• Spending two hours (120 minutes) per week in nature can make us happier and boost overall health and well-being.

Williams found that current neuroscience studies offer researchers ways to quantify how things like being in quiet green spaces, viewing natural landscapes and even the smell of trees can affect our brains and improve cognitive performance.

In 1982, the Japanese Ministry of Agriculture, Forestry and Fisheries created the term shinrin-yoku which translates to forest bathing or absorbing the forest atmosphere. In forest bathing (no actual bathing is involved), participants simply breathe and relax while walking or sitting to calmly experience their surroundings using all their senses. The practice lowers blood pressure, heart rate and levels of harmful hormones like cortisol, the hormone your body produces when it’s under stress. Letting your mind and senses explore, experience and enjoy the moment in the outdoors is the key to this practice.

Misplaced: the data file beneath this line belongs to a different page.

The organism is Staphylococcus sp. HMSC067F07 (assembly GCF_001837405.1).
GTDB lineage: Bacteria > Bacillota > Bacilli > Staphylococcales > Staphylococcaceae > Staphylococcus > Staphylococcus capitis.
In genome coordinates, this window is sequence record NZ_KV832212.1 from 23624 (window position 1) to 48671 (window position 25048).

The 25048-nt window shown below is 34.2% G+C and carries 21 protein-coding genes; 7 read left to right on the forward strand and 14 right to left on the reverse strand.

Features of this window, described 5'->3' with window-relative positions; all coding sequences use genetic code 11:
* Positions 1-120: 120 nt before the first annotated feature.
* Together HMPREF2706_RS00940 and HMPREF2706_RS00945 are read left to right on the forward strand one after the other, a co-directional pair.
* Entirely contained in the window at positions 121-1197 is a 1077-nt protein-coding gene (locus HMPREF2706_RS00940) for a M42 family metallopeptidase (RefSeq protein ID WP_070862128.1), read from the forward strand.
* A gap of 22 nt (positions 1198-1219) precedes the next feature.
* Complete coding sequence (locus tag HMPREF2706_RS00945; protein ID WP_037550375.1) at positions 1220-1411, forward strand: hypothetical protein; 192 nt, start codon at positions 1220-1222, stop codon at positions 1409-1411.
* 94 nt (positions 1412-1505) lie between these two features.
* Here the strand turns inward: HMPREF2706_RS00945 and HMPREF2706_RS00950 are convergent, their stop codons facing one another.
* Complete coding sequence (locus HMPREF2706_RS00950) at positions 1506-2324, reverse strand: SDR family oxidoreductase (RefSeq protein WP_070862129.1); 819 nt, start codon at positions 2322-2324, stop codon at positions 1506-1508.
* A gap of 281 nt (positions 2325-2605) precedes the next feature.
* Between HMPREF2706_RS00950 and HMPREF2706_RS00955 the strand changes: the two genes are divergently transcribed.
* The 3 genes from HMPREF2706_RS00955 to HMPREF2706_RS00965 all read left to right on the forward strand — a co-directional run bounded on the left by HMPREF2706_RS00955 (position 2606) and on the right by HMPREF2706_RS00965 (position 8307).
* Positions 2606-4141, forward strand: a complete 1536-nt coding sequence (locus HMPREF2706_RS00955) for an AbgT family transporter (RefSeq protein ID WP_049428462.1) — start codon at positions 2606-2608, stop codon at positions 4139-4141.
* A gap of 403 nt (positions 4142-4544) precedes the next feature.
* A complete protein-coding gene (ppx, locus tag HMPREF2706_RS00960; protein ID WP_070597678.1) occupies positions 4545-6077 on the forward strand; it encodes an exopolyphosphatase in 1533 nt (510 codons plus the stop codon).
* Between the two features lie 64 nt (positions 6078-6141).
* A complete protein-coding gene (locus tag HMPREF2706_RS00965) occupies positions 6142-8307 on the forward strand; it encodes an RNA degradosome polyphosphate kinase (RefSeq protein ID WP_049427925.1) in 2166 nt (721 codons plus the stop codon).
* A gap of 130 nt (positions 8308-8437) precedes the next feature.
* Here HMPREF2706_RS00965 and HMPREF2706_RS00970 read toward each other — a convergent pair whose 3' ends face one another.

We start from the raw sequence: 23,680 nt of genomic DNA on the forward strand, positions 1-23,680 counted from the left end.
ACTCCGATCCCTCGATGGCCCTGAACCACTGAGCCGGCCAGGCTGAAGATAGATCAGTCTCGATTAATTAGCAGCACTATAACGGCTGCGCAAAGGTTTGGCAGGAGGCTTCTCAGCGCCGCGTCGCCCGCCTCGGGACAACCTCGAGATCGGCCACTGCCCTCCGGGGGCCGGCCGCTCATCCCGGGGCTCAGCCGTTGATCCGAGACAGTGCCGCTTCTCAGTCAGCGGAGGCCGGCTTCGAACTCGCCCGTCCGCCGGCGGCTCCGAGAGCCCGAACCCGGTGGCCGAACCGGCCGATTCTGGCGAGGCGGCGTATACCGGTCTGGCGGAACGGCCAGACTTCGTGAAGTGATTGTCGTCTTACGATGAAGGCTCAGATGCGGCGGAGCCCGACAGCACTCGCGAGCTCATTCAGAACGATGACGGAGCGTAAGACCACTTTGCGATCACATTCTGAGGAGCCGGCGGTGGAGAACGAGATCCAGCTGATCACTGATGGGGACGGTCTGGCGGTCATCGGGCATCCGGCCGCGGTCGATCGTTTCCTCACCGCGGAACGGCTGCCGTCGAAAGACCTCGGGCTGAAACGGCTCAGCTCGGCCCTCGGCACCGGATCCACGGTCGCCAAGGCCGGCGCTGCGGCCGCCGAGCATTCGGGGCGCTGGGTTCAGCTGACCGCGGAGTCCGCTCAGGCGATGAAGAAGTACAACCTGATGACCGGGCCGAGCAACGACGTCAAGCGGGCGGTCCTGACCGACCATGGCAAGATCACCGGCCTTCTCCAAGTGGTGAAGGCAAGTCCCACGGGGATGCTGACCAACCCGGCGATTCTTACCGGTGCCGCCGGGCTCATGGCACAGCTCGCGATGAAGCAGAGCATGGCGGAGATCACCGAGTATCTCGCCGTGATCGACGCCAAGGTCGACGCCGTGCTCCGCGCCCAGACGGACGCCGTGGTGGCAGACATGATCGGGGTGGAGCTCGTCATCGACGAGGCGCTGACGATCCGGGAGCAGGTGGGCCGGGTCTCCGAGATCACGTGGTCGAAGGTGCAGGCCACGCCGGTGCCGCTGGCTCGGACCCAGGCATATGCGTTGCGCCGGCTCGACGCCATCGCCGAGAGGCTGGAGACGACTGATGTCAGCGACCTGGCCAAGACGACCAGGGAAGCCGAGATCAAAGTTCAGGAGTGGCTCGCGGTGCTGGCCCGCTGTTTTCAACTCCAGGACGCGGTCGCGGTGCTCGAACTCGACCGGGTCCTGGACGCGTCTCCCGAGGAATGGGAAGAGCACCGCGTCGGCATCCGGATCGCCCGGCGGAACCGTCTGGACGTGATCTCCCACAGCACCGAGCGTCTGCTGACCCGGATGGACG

The National Library of Medicine states that part of the immune-boosting experience of forest bathing involves breathing in phytoncides (wood essential oils) which are antimicrobial volatile organic compounds derived from trees, an experience similar to aroma therapy.

9 Exhilarating Ways to Experience Mindfulness Outdoors in Denver

Now that you see exactly why being outside is so great for you, here are some ideas for diving into some fresh-air opportunities right in your own backyard.

  1. Yoga on the Rocks. Experience body-soothing yoga on the red rock steps of the breathtaking and historic Red Rocks Amphitheater, nestled in Morrison, Colorado. Sign up for classes at 7 a.m. Saturday and Sunday mornings, June 5- August 1, 2023.